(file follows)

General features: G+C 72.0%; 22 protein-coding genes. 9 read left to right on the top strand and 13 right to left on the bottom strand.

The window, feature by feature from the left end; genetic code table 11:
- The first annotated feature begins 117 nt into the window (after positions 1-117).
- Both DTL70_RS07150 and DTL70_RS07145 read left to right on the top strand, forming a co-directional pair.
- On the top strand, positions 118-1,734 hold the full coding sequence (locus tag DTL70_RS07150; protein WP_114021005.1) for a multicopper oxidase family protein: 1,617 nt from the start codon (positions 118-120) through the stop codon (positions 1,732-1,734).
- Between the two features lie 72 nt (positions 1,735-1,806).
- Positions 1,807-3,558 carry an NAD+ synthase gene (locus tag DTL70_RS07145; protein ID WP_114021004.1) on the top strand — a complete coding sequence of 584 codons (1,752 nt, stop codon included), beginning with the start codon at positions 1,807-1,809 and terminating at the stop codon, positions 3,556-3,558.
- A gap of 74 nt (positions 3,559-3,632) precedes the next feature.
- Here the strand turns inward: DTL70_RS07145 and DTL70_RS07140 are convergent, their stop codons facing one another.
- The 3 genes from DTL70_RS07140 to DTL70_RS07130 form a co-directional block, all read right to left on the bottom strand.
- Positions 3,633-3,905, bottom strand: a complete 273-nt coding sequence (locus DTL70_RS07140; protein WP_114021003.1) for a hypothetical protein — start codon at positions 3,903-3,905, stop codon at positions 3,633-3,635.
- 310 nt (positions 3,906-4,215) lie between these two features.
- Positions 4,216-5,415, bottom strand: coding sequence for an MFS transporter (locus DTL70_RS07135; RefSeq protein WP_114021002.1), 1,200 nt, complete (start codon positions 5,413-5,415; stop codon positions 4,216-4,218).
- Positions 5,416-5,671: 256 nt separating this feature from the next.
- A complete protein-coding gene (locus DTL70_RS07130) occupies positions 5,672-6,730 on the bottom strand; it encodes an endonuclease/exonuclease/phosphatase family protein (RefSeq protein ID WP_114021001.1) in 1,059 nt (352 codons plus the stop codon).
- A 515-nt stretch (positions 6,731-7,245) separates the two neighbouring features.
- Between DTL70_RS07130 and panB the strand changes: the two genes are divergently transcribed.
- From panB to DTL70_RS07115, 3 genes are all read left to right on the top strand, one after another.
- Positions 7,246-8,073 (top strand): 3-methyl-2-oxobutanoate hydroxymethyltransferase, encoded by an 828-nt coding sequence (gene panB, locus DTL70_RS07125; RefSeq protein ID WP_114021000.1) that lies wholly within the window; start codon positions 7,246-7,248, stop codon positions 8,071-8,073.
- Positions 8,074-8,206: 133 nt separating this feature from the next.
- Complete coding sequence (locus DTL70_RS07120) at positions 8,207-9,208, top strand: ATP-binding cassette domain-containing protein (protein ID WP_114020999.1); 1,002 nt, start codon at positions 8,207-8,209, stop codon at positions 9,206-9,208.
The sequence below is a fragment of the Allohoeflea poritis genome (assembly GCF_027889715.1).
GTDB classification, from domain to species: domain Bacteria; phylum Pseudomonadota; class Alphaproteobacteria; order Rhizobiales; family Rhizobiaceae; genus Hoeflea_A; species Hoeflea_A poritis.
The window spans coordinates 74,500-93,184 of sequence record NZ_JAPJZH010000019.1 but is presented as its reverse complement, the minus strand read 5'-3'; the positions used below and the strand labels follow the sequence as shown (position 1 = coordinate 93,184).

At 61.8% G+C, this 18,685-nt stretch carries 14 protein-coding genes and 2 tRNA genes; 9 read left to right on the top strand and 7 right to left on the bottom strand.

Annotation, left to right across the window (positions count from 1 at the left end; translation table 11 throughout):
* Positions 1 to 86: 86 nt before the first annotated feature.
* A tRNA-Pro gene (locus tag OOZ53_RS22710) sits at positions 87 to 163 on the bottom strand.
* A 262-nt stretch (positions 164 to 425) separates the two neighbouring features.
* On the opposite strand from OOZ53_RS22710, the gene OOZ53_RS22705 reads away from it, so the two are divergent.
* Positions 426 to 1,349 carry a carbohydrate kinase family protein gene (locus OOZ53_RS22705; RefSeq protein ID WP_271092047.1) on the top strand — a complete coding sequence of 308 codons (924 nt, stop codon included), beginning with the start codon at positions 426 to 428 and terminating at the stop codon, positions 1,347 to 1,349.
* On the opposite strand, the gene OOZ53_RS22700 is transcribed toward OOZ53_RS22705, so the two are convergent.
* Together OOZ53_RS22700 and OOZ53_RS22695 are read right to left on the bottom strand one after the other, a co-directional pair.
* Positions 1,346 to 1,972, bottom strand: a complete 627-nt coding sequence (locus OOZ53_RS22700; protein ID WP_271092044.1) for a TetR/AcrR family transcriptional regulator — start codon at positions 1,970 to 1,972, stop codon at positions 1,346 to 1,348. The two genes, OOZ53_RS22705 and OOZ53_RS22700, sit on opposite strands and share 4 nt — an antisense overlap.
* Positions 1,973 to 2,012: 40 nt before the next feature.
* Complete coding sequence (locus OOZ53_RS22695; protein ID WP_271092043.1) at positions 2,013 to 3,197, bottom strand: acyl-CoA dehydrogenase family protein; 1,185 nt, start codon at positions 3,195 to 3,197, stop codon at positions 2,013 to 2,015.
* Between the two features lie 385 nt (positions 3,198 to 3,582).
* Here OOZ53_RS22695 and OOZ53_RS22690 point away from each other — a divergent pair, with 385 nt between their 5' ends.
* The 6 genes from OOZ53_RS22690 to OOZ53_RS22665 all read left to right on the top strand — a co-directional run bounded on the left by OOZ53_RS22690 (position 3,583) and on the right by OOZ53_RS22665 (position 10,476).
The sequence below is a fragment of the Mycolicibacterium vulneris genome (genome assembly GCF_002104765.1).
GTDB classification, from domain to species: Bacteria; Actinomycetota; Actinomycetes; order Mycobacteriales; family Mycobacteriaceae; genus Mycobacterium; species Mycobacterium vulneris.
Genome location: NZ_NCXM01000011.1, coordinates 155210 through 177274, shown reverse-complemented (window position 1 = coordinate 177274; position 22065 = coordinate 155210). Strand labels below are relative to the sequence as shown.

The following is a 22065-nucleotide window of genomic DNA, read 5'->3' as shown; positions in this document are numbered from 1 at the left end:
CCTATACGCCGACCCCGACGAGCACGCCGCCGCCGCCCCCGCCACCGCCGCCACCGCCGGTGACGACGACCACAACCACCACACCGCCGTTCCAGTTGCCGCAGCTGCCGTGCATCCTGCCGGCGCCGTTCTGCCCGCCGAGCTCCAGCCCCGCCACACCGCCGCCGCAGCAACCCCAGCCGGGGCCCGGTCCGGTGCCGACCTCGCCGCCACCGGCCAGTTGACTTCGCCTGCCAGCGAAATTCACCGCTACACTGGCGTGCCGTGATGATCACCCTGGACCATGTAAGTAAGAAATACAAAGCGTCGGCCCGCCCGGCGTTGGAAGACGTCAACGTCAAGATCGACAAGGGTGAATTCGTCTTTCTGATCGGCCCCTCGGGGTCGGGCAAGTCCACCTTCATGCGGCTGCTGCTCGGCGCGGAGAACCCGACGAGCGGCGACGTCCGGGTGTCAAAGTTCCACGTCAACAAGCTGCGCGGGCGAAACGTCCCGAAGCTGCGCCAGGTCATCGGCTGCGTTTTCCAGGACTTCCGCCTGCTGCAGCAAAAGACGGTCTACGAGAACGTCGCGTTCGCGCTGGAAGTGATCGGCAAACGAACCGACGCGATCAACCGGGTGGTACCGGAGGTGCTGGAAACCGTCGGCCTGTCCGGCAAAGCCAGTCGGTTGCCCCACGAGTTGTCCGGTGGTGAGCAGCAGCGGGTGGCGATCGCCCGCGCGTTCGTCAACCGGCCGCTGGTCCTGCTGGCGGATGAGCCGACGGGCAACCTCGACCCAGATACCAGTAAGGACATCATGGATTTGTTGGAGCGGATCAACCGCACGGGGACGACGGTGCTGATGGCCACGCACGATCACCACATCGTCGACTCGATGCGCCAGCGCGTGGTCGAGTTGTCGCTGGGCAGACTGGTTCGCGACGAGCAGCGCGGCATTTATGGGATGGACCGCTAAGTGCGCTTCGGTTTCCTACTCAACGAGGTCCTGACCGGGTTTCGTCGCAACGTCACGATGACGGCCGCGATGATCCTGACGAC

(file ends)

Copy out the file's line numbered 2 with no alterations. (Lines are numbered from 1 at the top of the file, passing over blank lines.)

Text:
The window, feature by feature from the left end; genetic code table 11: